March 15, 2017
We are proud to present the Second Issue of the Twenty-Third Volume of the Richmond Journal of Law & Technology. As the first Legal Journal to publish exclusively online, we strive to present ideas that are both legally and technologically topical. We believe that all of the articles in Issue II provide unique and thoughtful analyses advancing intersections of legal and technological topics. It is our hope that our authors’ unique subject fields and correlating theories advance the debates in each of their respective practice areas.
Our first article is written by Dov Greebaum, Daniel Ben-Ari, Yael Frisch, Adam Lazovski & Uriel Eldan. The article, entitled “A “Danger, Will Robinson”? Artificial Intelligence in the Practice of Law: An Analysis and Proof of Concept Experiment”, tackles the revolutionary topic of artificial intelligence (AI) and its correlating implications in the legal realm and beyond. Within, the authors present their proof of concept developed in collaboration with the IBM Watson team. The authors specifically address AI’s potential usefulness within the realm of intellectual property and fair use in copyright. They utilize this field to exemplify the plausible collaboration between legal professionals and AI in the future.
The second article continues discussions related to the realm of copyright law providing a unique approach to theorizing copyright’s expansion in the digital realm. The article is entitled, “Resisting the Resistance: Resisting Copyright and Promoting Alternatives.” In the article, author Giancarlo Frosio discusses the resistance against the free flow of digital information resulting from the Digital Revolution and the subsequent, “resistance[s] to the resistance.” Mr. Frosio concludes in a remedy for the tension between the Digital Revolution and the expansion of copyright law that focuses on the role of the users in enhancing creative possibilities.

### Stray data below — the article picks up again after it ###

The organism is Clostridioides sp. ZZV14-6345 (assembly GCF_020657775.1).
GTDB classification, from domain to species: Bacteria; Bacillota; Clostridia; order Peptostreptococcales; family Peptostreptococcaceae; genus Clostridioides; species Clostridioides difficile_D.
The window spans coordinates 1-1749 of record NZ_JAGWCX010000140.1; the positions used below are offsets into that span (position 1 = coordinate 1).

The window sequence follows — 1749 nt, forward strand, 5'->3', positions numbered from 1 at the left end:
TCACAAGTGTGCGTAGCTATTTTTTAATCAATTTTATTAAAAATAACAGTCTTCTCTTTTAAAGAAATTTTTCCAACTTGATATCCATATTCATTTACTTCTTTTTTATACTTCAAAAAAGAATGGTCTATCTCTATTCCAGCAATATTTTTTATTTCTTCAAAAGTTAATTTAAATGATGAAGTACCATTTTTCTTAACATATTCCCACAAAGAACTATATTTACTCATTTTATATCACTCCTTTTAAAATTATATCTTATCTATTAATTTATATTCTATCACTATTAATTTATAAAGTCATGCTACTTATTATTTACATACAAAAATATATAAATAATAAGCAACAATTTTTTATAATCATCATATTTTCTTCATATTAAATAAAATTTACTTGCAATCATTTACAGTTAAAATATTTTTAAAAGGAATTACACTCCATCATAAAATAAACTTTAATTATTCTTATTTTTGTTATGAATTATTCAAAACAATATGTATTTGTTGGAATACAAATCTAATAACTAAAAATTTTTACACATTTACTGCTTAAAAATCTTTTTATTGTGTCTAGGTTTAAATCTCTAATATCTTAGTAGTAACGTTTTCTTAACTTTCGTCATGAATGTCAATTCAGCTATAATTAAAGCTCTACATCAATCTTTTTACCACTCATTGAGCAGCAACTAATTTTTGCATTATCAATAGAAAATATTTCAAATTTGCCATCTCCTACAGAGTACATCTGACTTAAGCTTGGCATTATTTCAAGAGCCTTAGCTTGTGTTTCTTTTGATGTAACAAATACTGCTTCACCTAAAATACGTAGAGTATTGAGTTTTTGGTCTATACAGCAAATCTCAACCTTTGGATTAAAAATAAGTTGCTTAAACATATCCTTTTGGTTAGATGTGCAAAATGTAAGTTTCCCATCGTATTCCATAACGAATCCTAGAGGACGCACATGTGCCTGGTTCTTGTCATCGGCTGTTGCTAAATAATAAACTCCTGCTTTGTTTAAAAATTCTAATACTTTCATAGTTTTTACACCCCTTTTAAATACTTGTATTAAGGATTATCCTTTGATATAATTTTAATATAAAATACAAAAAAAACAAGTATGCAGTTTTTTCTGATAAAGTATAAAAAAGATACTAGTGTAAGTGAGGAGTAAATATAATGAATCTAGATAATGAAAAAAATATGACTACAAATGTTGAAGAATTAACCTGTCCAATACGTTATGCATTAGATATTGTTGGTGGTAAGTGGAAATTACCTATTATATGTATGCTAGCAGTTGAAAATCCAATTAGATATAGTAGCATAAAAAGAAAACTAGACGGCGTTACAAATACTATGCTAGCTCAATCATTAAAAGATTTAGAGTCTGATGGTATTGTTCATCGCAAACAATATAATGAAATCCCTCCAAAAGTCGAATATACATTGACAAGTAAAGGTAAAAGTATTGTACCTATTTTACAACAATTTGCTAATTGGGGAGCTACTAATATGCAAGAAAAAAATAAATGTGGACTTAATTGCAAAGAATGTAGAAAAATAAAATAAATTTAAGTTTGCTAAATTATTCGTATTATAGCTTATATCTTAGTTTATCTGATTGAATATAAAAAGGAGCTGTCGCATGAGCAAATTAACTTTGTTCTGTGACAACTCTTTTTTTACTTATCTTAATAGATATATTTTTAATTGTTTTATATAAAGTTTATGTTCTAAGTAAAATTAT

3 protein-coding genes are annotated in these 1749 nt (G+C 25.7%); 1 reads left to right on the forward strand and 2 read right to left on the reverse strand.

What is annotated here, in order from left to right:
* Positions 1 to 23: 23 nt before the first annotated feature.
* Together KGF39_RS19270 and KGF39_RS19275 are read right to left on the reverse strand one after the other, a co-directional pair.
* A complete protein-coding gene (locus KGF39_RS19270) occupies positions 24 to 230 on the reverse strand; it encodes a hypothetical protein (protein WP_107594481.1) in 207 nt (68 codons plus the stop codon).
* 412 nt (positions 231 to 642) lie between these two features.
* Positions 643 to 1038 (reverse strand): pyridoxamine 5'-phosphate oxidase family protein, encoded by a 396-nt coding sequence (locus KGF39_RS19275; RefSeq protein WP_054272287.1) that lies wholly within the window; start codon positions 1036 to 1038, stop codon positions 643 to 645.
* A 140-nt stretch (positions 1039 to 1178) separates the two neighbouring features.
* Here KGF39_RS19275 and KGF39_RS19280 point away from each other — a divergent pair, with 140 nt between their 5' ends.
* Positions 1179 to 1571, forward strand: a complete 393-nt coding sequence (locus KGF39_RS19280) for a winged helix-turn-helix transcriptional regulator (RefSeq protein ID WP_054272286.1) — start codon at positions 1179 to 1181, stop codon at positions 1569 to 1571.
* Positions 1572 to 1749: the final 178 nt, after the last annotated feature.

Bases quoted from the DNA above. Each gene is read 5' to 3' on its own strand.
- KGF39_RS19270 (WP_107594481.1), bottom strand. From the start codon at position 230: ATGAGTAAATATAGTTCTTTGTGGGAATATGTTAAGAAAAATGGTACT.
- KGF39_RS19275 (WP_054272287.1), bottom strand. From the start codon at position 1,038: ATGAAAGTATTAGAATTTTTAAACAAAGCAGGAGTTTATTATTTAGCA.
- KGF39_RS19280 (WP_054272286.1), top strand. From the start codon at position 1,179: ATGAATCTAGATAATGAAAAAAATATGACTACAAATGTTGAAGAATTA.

Our third and final article is written by our fellow University of Richmond Law Student, third-year Stephanie Serhan. Ms. Serhan’s article is entitled, “Calling an End to Culling: Predictive Coding and the New Federal Rules of Civil Procedure.” Within, she addresses the utilization of predictive coding in conducting discovery to combat modern informational volume. The specific issue posed is when is the appropriate time at which this method should be implemented. The author discusses the division in various jurisdiction’s rulings on whether “predictive coding should be applied at the outset to the entire universe of documents, or if it should be applied to keyword-culled documents,” concluding that the former is the generally appropriate determination.
I personally would like to extend my gratitude to the JOLT Editorial Board and Staff for their hard work and professionalism in bringing Issue II to publication. Additionally, The Volume XXIII JOLT staff would like to extend our sincerest thanks to all of our Issue II authors, each of whom was a pleasure to work with. As always, JOLT greatly appreciates the ongoing support and guidance of our faculty advisors, Dean Jim Gibson and Professor Chris Cotropia. We would also like to thank Dean Perdue and the rest of the administration for their continued support of the Richmond Journal of Law & Technology. As always, we as a Journal offer our continued gratitude to you, our readers. We hope you find each of these articles intriguing and thought provoking and we are excited to continue that trend in the forthcoming Survey & Issue IV.
Thank you for visiting the Richmond Journal of Law & Technology. We sincerely hope that you enjoy Issue II. As always, your questions, comments, and suggestions are welcomed @jolt.richmond.edu.
Brandon T. Bybee
Editor-in-Chief, Volume XXIII